The Dinette Teller – 11. Teapot and Electric Kettle

The first trace of the kettle was found in Mesopotamia; a vessel made from bronze, which looked identical to our modern day teapots. These were made from 3500 to 2000 BC.

The concept to boil water began in ancient China through soldiers and travelers understanding that it removed the impurities in it. To give the boiled water an added flavor they started using green tea leaves which lead to the formation of green tea.

At the same time in Europe warriors and nomads also boiled water in early kettles and made it portable.

In the North European countries they placed barley and wheat grain in their water to get an added flavor; and when fermented it lead to what we today know as malt beer.

In North America, cowboys used tea kettles for making their coffee.

In the Western hemisphere, tea kettles were made mostly from copper- a material which took in heat efficiently, whereas in China porcelain was used more frequently. The Chinese tea cups and tea pots were so artfully created and in such a mesmerizing way that they were traded in huge quantities.

Russia too introduced beautiful innovations to this traditional vessel after they learnt its use from the Persians during border trade. The samovar is an inseparable part of the Russian kitchen; an elaborate tea kettle made of metal. It has a chimney for the fire to release and heat a vessel atop. A strong tea concentrate kept on top of this samovar remains hot and the boiling water in the adjoining vessels is used to dilute it.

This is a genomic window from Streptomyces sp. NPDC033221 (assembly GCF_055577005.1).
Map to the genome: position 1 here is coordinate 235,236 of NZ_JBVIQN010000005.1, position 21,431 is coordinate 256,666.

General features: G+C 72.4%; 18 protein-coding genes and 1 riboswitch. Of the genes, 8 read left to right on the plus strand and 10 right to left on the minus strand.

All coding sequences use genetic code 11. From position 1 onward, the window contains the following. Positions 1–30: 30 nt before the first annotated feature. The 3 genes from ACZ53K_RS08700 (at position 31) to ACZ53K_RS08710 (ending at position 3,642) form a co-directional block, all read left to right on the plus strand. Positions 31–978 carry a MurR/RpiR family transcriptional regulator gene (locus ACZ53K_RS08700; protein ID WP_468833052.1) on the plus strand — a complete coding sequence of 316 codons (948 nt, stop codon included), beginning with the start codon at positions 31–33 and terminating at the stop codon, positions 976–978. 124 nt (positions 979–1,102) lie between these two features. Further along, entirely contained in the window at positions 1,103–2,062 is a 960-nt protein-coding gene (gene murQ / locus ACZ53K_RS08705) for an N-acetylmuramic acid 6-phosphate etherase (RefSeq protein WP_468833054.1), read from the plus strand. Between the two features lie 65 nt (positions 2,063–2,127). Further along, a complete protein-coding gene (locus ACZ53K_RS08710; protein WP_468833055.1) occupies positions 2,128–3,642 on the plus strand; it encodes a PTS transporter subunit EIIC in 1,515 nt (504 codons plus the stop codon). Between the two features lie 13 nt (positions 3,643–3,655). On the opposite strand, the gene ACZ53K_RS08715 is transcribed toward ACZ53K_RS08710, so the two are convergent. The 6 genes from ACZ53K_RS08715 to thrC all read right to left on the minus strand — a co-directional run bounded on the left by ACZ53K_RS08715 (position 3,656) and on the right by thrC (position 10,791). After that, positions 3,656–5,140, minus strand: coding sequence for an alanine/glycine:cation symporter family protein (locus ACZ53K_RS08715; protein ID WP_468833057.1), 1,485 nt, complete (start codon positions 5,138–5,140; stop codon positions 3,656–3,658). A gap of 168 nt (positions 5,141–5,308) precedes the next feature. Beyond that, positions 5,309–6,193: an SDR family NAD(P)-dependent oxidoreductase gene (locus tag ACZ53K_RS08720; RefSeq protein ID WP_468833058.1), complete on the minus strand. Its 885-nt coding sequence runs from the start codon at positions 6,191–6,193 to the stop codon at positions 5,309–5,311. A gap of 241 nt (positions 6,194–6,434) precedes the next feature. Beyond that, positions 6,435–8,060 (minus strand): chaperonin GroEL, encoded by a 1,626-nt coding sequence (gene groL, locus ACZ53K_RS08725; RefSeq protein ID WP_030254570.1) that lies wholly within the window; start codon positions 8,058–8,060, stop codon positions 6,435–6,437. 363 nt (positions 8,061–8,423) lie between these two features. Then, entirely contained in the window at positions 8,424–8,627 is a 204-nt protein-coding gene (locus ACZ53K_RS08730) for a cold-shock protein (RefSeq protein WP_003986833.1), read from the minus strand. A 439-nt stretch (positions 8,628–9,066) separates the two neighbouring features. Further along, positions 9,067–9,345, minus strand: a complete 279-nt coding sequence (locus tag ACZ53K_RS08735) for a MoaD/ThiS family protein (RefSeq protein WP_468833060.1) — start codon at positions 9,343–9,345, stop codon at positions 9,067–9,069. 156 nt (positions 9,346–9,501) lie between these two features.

The origin of the electric kettle dates back to 1891. It was created in the UK by the company Crompton and Co. The first models were produced using a normal teapot put on an electric base.

But for safety reasons the electric base couldn’t be in direct contact with the water and for this reason this object was not really useful since the water took a long time to heat.

In 1922 Arthur Leslie Large further developed the electric kettle with and internal heating element; thus allowing for the water to be in direct contact with the base and heat more efficiently.

In 1936 William Hermann Brenner Thornton added a temperature sensor which connected to a light that switched on when the water was near boiling point.

For a tea lover nothing brings more pleasure than the whistling sound of a tea kettle. Today we couldn’t make it without it… in winter it provides a pleasant signal that a hot cup of your favourite tea is close to hand.


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